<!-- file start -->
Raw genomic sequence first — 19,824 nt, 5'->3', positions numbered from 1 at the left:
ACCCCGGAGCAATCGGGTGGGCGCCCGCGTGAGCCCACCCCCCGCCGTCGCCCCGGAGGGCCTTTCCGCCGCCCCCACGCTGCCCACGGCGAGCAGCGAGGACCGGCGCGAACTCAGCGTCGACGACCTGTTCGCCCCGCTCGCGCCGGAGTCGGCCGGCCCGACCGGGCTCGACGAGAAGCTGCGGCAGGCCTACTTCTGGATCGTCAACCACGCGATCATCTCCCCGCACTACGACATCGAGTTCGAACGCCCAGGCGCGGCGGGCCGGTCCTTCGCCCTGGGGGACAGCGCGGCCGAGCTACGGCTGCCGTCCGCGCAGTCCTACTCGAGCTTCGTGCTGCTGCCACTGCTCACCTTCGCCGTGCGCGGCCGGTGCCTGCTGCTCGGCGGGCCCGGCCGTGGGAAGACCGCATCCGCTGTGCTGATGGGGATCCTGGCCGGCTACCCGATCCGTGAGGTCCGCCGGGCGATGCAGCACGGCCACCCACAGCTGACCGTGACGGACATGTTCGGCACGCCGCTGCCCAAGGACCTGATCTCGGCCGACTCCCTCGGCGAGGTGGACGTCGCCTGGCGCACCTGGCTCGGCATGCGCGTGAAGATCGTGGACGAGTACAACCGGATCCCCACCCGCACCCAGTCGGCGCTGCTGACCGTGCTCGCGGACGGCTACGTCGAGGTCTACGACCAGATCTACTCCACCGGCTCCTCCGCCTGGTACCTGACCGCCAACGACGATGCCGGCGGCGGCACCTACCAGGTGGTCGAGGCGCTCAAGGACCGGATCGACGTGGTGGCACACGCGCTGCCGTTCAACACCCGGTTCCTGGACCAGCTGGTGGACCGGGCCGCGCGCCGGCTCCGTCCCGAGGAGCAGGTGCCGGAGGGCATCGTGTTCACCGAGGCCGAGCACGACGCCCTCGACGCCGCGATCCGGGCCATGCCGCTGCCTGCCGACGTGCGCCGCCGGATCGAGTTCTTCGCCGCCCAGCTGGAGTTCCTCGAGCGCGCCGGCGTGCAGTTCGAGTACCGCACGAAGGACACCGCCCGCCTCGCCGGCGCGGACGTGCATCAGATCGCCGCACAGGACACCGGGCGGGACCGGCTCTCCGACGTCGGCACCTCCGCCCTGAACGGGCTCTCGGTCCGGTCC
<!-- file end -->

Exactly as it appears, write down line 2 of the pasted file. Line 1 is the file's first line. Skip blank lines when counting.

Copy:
ACCCCGGAGCAATCGGGTGGGCGCCCGCGTGAGCCCACCCCCCGCCGTCGCCCCGGAGGGCCTTTCCGCCGCCCCCACGCTGCCCACGGCGAGCAGCGAGGACCGGCGCGAACTCAGCGTCGACGACCTGTTCGCCCCGCTCGCGCCGGAGTCGGCCGGCCCGACCGGGCTCGACGAGAAGCTGCGGCAGGCCTACTTCTGGATCGTCAACCACGCGATCATCTCCCCGCACTACGACATCGAGTTCGAACGCCCAGGCGCGGCGGGCCGGTCCTTCGCCCTGGGGGACAGCGCGGCCGAGCTACGGCTGCCGTCCGCGCAGTCCTACTCGAGCTTCGTGCTGCTGCCACTGCTCACCTTCGCCGTGCGCGGCCGGTGCCTGCTGCTCGGCGGGCCCGGCCGTGGGAAGACCGCATCCGCTGTGCTGATGGGGATCCTGGCCGGCTACCCGATCCGTGAGGTCCGCCGGGCGATGCAGCACGGCCACCCACAGCTGACCGTGACGGACATGTTCGGCACGCCGCTGCCCAAGGACCTGATCTCGGCCGACTCCCTCGGCGAGGTGGACGTCGCCTGGCGCACCTGGCTCGGCATGCGCGTGAAGATCGTGGACGAGTACAACCGGATCCCCACCCGCACCCAGTCGGCGCTGCTGACCGTGCTCGCGGACGGCTACGTCGAGGTCTACGACCAGATCTACTCCACCGGCTCCTCCGCCTGGTACCTGACCGCCAACGACGATGCCGGCGGCGGCACCTACCAGGTGGTCGAGGCGCTCAAGGACCGGATCGACGTGGTGGCACACGCGCTGCCGTTCAACACCCGGTTCCTGGACCAGCTGGTGGACCGGGCCGCGCGCCGGCTCCGTCCCGAGGAGCAGGTGCCGGAGGGCATCGTGTTCACCGAGGCCGAGCACGACGCCCTCGACGCCGCGATCCGGGCCATGCCGCTGCCTGCCGACGTGCGCCGCCGGATCGAGTTCTTCGCCGCCCAGCTGGAGTTCCTCGAGCGCGCCGGCGTGCAGTTCGAGTACCGCACGAAGGACACCGCCCGCCTCGCCGGCGCGGACGTGCATCAGATCGCCGCACAGGACACCGGGCGGGACCGGCTCTCCGACGTCGGCACCTCCGCCCTGAACGGGCTCTCGGTCCGGTCC